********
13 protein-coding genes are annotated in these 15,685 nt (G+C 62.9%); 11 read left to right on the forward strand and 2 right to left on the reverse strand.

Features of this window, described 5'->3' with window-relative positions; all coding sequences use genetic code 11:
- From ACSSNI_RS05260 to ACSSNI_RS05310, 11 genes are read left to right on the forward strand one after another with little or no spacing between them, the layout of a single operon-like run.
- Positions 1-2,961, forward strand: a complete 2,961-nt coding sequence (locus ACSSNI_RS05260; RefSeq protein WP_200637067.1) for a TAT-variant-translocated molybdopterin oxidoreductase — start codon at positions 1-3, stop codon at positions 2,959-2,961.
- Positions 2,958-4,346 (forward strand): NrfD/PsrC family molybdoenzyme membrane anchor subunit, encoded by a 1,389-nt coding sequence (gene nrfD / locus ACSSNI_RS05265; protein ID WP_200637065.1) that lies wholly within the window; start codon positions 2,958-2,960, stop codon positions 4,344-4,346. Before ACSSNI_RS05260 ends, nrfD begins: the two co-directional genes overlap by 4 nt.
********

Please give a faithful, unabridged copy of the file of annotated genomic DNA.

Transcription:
13 protein-coding genes are annotated in these 15,685 nt (G+C 62.9%); 11 read left to right on the forward strand and 2 right to left on the reverse strand.

Features of this window, described 5'->3' with window-relative positions; all coding sequences use genetic code 11:
- From ACSSNI_RS05260 to ACSSNI_RS05310, 11 genes are read left to right on the forward strand one after another with little or no spacing between them, the layout of a single operon-like run.
- Positions 1-2,961, forward strand: a complete 2,961-nt coding sequence (locus ACSSNI_RS05260; RefSeq protein WP_200637067.1) for a TAT-variant-translocated molybdopterin oxidoreductase — start codon at positions 1-3, stop codon at positions 2,959-2,961.
- Positions 2,958-4,346 (forward strand): NrfD/PsrC family molybdoenzyme membrane anchor subunit, encoded by a 1,389-nt coding sequence (gene nrfD / locus ACSSNI_RS05265; protein ID WP_200637065.1) that lies wholly within the window; start codon positions 2,958-2,960, stop codon positions 4,344-4,346. Before ACSSNI_RS05260 ends, nrfD begins: the two co-directional genes overlap by 4 nt.